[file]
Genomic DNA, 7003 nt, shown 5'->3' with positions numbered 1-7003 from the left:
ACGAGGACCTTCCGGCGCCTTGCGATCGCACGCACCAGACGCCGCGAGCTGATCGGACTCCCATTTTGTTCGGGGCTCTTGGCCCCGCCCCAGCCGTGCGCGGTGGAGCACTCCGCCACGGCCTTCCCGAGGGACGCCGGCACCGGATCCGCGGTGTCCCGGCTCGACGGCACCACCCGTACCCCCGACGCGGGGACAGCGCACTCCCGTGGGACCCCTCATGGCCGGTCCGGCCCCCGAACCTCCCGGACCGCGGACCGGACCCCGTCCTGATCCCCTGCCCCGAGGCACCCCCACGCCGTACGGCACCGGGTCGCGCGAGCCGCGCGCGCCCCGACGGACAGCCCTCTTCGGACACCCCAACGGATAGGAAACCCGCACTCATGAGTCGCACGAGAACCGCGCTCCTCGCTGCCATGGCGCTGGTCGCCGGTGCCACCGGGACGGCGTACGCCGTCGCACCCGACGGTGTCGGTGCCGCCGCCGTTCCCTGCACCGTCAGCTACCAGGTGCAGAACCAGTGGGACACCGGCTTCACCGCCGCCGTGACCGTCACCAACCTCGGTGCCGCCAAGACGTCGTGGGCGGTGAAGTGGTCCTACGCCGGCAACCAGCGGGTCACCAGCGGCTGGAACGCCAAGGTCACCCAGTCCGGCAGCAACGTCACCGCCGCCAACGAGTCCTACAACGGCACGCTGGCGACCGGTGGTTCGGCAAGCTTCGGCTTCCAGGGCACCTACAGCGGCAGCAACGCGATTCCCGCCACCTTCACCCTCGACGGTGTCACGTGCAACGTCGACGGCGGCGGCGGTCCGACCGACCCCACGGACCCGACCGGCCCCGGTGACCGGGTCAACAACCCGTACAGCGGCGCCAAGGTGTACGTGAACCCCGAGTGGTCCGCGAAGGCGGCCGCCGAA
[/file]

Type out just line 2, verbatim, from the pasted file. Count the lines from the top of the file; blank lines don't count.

ACGAGGACCTTCCGGCGCCTTGCGATCGCACGCACCAGACGCCGCGAGCTGATCGGACTCCCATTTTGTTCGGGGCTCTTGGCCCCGCCCCAGCCGTGCGCGGTGGAGCACTCCGCCACGGCCTTCCCGAGGGACGCCGGCACCGGATCCGCGGTGTCCCGGCTCGACGGCACCACCCGTACCCCCGACGCGGGGACAGCGCACTCCCGTGGGACCCCTCATGGCCGGTCCGGCCCCCGAACCTCCCGGACCGCGGACCGGACCCCGTCCTGATCCCCTGCCCCGAGGCACCCCCACGCCGTACGGCACCGGGTCGCGCGAGCCGCGCGCGCCCCGACGGACAGCCCTCTTCGGACACCCCAACGGATAGGAAACCCGCACTCATGAGTCGCACGAGAACCGCGCTCCTCGCTGCCATGGCGCTGGTCGCCGGTGCCACCGGGACGGCGTACGCCGTCGCACCCGACGGTGTCGGTGCCGCCGCCGTTCCCTGCACCGTCAGCTACCAGGTGCAGAACCAGTGGGACACCGGCTTCACCGCCGCCGTGACCGTCACCAACCTCGGTGCCGCCAAGACGTCGTGGGCGGTGAAGTGGTCCTACGCCGGCAACCAGCGGGTCACCAGCGGCTGGAACGCCAAGGTCACCCAGTCCGGCAGCAACGTCACCGCCGCCAACGAGTCCTACAACGGCACGCTGGCGACCGGTGGTTCGGCAAGCTTCGGCTTCCAGGGCACCTACAGCGGCAGCAACGCGATTCCCGCCACCTTCACCCTCGACGGTGTCACGTGCAACGTCGACGGCGGCGGCGGTCCGACCGACCCCACGGACCCGACCGGCCCCGGTGACCGGGTCAACAACCCGTACAGCGGCGCCAAGGTGTACGTGAACCCCGAGTGGTCCGCGAAGGCGGCCGCCGAA